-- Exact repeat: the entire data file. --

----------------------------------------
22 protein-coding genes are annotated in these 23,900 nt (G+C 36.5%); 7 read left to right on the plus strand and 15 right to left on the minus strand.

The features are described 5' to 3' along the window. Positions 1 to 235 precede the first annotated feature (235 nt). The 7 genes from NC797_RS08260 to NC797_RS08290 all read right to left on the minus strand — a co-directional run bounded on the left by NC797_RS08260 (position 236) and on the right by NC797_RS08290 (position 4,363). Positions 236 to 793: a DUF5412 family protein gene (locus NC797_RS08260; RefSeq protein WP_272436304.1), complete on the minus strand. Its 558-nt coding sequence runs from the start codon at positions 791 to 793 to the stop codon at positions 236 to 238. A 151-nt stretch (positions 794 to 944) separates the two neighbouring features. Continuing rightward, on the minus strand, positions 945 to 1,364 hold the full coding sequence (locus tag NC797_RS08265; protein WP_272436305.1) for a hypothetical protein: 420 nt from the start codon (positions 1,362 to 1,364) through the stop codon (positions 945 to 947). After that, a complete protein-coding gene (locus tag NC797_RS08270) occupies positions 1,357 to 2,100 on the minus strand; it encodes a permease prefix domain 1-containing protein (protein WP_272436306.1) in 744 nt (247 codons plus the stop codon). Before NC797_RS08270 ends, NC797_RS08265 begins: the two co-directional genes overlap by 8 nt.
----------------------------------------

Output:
22 protein-coding genes are annotated in these 23,900 nt (G+C 36.5%); 7 read left to right on the plus strand and 15 right to left on the minus strand.

The features are described 5' to 3' along the window. Positions 1 to 235 precede the first annotated feature (235 nt). The 7 genes from NC797_RS08260 to NC797_RS08290 all read right to left on the minus strand — a co-directional run bounded on the left by NC797_RS08260 (position 236) and on the right by NC797_RS08290 (position 4,363). Positions 236 to 793: a DUF5412 family protein gene (locus NC797_RS08260; RefSeq protein WP_272436304.1), complete on the minus strand. Its 558-nt coding sequence runs from the start codon at positions 791 to 793 to the stop codon at positions 236 to 238. A 151-nt stretch (positions 794 to 944) separates the two neighbouring features. Continuing rightward, on the minus strand, positions 945 to 1,364 hold the full coding sequence (locus tag NC797_RS08265; protein WP_272436305.1) for a hypothetical protein: 420 nt from the start codon (positions 1,362 to 1,364) through the stop codon (positions 945 to 947). After that, a complete protein-coding gene (locus tag NC797_RS08270) occupies positions 1,357 to 2,100 on the minus strand; it encodes a permease prefix domain 1-containing protein (protein WP_272436306.1) in 744 nt (247 codons plus the stop codon). Before NC797_RS08270 ends, NC797_RS08265 begins: the two co-directional genes overlap by 8 nt.